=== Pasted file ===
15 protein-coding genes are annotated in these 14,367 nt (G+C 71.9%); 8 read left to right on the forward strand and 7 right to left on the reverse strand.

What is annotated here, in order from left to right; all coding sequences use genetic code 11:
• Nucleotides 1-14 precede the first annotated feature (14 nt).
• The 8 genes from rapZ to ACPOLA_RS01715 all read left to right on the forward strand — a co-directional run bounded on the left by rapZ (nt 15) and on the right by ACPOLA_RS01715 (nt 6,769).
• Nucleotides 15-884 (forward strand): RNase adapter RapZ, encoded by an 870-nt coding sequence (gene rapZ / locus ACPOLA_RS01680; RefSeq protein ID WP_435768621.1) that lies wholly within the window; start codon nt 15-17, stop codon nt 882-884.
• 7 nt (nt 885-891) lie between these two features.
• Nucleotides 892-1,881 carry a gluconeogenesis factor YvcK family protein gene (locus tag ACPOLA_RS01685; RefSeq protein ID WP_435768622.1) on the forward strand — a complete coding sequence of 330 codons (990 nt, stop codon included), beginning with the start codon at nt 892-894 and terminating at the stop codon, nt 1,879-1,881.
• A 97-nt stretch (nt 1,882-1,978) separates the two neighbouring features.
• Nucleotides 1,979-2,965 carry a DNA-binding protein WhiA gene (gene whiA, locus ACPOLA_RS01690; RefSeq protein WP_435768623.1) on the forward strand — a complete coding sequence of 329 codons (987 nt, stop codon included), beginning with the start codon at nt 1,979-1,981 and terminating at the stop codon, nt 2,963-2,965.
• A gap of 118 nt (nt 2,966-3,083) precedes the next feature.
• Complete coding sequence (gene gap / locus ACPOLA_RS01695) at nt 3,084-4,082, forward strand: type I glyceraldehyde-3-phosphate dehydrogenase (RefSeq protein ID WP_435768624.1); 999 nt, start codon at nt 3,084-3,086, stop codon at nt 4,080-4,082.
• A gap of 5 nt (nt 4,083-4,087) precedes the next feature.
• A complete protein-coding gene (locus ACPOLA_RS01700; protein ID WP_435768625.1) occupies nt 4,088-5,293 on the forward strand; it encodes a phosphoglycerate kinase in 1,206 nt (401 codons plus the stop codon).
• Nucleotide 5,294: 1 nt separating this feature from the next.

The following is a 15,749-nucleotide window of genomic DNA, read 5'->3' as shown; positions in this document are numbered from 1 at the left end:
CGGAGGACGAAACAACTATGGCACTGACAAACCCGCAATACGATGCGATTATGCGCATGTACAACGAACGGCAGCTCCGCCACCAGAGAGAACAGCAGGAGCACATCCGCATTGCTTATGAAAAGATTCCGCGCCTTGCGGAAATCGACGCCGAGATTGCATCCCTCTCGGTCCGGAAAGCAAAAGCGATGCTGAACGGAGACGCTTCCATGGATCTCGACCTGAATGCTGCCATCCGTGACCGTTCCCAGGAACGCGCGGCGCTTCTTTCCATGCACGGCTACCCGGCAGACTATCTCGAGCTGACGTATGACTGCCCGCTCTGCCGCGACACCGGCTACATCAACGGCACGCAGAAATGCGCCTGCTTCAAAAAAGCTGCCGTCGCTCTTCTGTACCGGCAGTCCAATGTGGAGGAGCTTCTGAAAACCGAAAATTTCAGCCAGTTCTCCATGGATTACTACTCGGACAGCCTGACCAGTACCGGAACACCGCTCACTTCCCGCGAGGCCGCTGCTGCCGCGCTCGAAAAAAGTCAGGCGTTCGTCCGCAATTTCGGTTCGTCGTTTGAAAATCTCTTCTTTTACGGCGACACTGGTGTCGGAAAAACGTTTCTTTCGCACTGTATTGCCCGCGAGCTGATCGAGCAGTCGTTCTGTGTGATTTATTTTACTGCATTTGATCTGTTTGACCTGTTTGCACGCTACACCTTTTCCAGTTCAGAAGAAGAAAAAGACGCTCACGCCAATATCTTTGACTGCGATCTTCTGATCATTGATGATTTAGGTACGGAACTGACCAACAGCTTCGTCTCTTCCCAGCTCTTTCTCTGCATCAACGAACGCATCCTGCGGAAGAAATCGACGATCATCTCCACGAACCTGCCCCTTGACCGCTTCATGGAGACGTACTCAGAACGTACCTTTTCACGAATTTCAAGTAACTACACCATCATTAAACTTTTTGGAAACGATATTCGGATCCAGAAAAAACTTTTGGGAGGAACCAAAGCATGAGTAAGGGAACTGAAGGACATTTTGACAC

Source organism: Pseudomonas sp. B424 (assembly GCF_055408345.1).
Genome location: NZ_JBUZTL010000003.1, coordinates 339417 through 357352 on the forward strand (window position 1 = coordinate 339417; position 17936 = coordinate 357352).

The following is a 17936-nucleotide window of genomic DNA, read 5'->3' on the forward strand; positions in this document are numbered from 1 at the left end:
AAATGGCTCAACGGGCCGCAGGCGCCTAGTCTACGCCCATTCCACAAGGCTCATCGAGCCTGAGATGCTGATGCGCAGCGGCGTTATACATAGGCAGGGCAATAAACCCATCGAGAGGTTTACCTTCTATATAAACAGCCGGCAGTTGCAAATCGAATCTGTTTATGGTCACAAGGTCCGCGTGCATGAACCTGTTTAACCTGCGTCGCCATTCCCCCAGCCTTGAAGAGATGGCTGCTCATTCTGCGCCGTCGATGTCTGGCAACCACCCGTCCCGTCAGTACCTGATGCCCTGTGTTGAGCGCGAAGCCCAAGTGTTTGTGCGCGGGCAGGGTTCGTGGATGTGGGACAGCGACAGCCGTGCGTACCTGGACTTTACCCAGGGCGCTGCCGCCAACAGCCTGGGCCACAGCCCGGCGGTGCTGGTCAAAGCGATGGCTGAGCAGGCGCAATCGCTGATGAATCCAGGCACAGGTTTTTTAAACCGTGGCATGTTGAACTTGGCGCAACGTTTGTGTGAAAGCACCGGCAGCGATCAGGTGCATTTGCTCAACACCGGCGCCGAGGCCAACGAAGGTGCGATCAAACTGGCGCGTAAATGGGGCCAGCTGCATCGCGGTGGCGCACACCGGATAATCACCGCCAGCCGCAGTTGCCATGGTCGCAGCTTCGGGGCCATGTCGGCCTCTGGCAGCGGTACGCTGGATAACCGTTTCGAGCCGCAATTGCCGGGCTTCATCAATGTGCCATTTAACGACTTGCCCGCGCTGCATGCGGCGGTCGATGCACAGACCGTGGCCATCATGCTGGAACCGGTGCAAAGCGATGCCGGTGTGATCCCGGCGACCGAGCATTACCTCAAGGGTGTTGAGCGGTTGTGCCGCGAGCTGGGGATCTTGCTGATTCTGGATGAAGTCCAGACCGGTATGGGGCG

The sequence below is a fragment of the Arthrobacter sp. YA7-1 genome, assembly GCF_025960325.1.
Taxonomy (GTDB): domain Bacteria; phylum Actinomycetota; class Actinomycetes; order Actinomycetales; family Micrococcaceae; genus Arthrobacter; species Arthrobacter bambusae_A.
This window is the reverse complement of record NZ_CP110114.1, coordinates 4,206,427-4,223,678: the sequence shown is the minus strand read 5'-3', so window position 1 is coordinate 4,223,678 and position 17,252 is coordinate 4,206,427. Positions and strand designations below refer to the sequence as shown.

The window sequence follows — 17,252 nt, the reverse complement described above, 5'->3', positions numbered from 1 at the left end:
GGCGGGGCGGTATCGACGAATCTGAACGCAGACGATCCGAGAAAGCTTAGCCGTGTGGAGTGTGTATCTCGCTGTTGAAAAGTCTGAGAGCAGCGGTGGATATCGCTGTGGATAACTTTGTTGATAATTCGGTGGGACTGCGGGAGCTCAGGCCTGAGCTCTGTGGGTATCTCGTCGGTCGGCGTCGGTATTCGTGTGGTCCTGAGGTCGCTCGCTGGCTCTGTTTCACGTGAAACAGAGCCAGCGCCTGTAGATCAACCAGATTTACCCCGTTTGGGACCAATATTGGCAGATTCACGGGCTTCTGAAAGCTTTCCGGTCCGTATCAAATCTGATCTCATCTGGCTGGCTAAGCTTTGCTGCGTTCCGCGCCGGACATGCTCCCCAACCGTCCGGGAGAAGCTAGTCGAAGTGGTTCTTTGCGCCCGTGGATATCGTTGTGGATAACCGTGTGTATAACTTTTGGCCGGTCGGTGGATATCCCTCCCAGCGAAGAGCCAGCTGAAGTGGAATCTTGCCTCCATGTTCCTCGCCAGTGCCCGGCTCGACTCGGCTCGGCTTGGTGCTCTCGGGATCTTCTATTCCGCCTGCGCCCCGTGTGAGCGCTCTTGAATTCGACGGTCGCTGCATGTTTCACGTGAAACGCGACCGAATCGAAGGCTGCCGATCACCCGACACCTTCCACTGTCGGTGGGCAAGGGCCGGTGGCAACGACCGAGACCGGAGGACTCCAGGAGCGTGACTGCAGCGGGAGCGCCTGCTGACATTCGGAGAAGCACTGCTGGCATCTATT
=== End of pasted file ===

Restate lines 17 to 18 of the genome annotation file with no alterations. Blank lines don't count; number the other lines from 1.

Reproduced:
Source organism: Pseudomonas sp. B424 (assembly GCF_055408345.1).
Genome location: NZ_JBUZTL010000003.1, coordinates 339417 through 357352 on the forward strand (window position 1 = coordinate 339417; position 17936 = coordinate 357352).